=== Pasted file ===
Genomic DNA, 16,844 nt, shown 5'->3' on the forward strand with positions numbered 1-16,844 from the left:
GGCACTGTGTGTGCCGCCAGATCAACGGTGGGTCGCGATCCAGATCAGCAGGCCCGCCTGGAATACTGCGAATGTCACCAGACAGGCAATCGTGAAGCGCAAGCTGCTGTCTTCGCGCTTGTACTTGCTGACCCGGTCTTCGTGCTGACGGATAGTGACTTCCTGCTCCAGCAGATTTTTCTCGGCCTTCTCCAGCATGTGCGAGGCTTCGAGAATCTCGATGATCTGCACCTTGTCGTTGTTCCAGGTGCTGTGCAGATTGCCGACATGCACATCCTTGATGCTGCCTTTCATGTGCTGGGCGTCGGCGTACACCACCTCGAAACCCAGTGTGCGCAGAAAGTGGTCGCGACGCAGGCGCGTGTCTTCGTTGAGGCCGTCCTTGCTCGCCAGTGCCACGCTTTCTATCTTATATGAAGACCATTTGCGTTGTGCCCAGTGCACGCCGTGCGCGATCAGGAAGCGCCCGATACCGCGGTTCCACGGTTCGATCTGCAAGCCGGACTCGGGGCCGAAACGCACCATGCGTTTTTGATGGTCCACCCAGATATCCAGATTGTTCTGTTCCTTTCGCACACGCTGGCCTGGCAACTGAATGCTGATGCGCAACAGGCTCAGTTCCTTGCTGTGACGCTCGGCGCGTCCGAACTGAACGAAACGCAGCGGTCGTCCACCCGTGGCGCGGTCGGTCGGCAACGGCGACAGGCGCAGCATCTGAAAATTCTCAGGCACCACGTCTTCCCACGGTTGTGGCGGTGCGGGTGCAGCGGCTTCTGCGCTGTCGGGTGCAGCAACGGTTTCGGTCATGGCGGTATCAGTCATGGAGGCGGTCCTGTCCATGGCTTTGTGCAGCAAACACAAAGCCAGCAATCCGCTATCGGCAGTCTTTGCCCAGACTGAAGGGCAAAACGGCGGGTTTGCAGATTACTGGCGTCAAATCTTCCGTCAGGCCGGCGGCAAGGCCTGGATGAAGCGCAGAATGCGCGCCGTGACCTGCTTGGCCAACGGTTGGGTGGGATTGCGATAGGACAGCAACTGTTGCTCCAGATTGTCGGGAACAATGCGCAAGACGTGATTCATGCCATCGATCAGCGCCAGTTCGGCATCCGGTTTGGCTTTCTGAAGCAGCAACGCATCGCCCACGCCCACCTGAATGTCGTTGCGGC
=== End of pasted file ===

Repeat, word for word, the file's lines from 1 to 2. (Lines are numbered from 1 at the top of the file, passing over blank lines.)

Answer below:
Genomic DNA, 16,844 nt, shown 5'->3' on the forward strand with positions numbered 1-16,844 from the left:
GGCACTGTGTGTGCCGCCAGATCAACGGTGGGTCGCGATCCAGATCAGCAGGCCCGCCTGGAATACTGCGAATGTCACCAGACAGGCAATCGTGAAGCGCAAGCTGCTGTCTTCGCGCTTGTACTTGCTGACCCGGTCTTCGTGCTGACGGATAGTGACTTCCTGCTCCAGCAGATTTTTCTCGGCCTTCTCCAGCATGTGCGAGGCTTCGAGAATCTCGATGATCTGCACCTTGTCGTTGTTCCAGGTGCTGTGCAGATTGCCGACATGCACATCCTTGATGCTGCCTTTCATGTGCTGGGCGTCGGCGTACACCACCTCGAAACCCAGTGTGCGCAGAAAGTGGTCGCGACGCAGGCGCGTGTCTTCGTTGAGGCCGTCCTTGCTCGCCAGTGCCACGCTTTCTATCTTATATGAAGACCATTTGCGTTGTGCCCAGTGCACGCCGTGCGCGATCAGGAAGCGCCCGATACCGCGGTTCCACGGTTCGATCTGCAAGCCGGACTCGGGGCCGAAACGCACCATGCGTTTTTGATGGTCCACCCAGATATCCAGATTGTTCTGTTCCTTTCGCACACGCTGGCCTGGCAACTGAATGCTGATGCGCAACAGGCTCAGTTCCTTGCTGTGACGCTCGGCGCGTCCGAACTGAACGAAACGCAGCGGTCGTCCACCCGTGGCGCGGTCGGTCGGCAACGGCGACAGGCGCAGCATCTGAAAATTCTCAGGCACCACGTCTTCCCACGGTTGTGGCGGTGCGGGTGCAGCGGCTTCTGCGCTGTCGGGTGCAGCAACGGTTTCGGTCATGGCGGTATCAGTCATGGAGGCGGTCCTGTCCATGGCTTTGTGCAGCAAACACAAAGCCAGCAATCCGCTATCGGCAGTCTTTGCCCAGACTGAAGGGCAAAACGGCGGGTTTGCAGATTACTGGCGTCAAATCTTCCGTCAGGCCGGCGGCAAGGCCTGGATGAAGCGCAGAATGCGCGCCGTGACCTGCTTGGCCAACGGTTGGGTGGGATTGCGATAGGACAGCAACTGTTGCTCCAGATTGTCGGGAACAATGCGCAAGACGTGATTCATGCCATCGATCAGCGCCAGTTCGGCATCCGGTTTGGCTTTCTGAAGCAGCAACGCATCGCCCACGCCCACCTGAATGTCGTTGCGGC